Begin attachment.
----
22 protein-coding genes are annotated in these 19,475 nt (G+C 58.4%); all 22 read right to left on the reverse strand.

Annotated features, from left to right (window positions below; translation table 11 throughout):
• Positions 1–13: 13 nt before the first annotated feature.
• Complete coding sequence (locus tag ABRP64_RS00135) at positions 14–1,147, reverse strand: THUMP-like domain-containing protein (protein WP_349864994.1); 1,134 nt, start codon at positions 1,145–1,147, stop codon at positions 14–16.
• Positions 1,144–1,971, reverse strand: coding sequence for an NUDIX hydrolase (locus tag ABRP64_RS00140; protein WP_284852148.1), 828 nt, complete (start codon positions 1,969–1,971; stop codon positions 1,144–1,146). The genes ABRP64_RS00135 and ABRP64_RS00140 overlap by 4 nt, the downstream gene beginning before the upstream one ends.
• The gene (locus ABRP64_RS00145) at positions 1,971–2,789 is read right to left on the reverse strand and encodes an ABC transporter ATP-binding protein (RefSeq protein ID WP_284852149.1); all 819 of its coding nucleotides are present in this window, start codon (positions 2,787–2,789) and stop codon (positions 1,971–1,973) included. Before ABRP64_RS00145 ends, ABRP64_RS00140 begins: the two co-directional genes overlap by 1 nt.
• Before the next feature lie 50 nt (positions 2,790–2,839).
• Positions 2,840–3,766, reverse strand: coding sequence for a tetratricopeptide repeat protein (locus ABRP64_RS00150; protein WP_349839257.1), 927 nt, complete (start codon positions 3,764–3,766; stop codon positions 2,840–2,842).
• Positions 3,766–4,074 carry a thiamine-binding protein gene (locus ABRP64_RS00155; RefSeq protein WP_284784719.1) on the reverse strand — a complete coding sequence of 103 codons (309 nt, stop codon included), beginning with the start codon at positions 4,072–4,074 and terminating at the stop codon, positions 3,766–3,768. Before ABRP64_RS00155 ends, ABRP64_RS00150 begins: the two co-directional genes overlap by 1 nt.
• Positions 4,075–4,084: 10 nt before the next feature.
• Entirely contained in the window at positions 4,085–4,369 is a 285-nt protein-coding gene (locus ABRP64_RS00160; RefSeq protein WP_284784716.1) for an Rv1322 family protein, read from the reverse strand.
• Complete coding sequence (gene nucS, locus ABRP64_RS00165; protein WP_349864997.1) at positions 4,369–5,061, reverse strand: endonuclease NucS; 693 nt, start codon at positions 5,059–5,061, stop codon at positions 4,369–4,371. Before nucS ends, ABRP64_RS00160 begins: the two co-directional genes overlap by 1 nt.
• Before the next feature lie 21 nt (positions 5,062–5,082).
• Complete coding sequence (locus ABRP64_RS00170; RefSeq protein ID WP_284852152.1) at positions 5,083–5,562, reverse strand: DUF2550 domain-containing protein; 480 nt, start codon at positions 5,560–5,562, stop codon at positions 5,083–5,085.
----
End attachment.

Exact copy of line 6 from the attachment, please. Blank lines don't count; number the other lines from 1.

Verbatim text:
• The gene (locus ABRP64_RS00145) at positions 1,971–2,789 is read right to left on the reverse strand and encodes an ABC transporter ATP-binding protein (RefSeq protein ID WP_284852149.1); all 819 of its coding nucleotides are present in this window, start codon (positions 2,787–2,789) and stop codon (positions 1,971–1,973) included. Before ABRP64_RS00145 ends, ABRP64_RS00140 begins: the two co-directional genes overlap by 1 nt.